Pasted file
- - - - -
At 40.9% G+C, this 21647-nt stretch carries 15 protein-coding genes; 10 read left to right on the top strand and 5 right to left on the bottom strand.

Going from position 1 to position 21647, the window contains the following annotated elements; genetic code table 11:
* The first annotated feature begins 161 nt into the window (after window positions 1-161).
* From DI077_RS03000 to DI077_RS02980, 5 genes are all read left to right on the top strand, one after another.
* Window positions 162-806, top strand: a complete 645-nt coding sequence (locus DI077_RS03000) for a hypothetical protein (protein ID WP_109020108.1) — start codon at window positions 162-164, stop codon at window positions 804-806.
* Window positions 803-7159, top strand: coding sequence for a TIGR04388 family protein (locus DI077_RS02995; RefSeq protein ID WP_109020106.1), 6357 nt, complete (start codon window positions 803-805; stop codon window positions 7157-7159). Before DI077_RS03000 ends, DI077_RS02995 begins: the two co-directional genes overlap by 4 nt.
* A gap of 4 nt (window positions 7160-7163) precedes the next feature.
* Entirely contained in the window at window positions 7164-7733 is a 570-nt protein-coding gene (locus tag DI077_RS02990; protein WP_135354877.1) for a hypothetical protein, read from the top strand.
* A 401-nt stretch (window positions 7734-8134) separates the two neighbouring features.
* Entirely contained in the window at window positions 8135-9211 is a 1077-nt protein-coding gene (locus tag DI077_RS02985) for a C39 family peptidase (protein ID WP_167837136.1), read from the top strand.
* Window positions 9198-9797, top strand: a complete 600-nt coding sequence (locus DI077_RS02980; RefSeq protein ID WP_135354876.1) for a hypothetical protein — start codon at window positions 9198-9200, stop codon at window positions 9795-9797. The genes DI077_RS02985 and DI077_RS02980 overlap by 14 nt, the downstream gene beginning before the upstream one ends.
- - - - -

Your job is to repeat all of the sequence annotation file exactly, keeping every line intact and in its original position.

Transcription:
At 40.9% G+C, this 21647-nt stretch carries 15 protein-coding genes; 10 read left to right on the top strand and 5 right to left on the bottom strand.

Going from position 1 to position 21647, the window contains the following annotated elements; genetic code table 11:
* The first annotated feature begins 161 nt into the window (after window positions 1-161).
* From DI077_RS03000 to DI077_RS02980, 5 genes are all read left to right on the top strand, one after another.
* Window positions 162-806, top strand: a complete 645-nt coding sequence (locus DI077_RS03000) for a hypothetical protein (protein ID WP_109020108.1) — start codon at window positions 162-164, stop codon at window positions 804-806.
* Window positions 803-7159, top strand: coding sequence for a TIGR04388 family protein (locus DI077_RS02995; RefSeq protein ID WP_109020106.1), 6357 nt, complete (start codon window positions 803-805; stop codon window positions 7157-7159). Before DI077_RS03000 ends, DI077_RS02995 begins: the two co-directional genes overlap by 4 nt.
* A gap of 4 nt (window positions 7160-7163) precedes the next feature.
* Entirely contained in the window at window positions 7164-7733 is a 570-nt protein-coding gene (locus tag DI077_RS02990; protein WP_135354877.1) for a hypothetical protein, read from the top strand.
* A 401-nt stretch (window positions 7734-8134) separates the two neighbouring features.
* Entirely contained in the window at window positions 8135-9211 is a 1077-nt protein-coding gene (locus tag DI077_RS02985) for a C39 family peptidase (protein ID WP_167837136.1), read from the top strand.
* Window positions 9198-9797, top strand: a complete 600-nt coding sequence (locus DI077_RS02980; RefSeq protein ID WP_135354876.1) for a hypothetical protein — start codon at window positions 9198-9200, stop codon at window positions 9795-9797. The genes DI077_RS02985 and DI077_RS02980 overlap by 14 nt, the downstream gene beginning before the upstream one ends.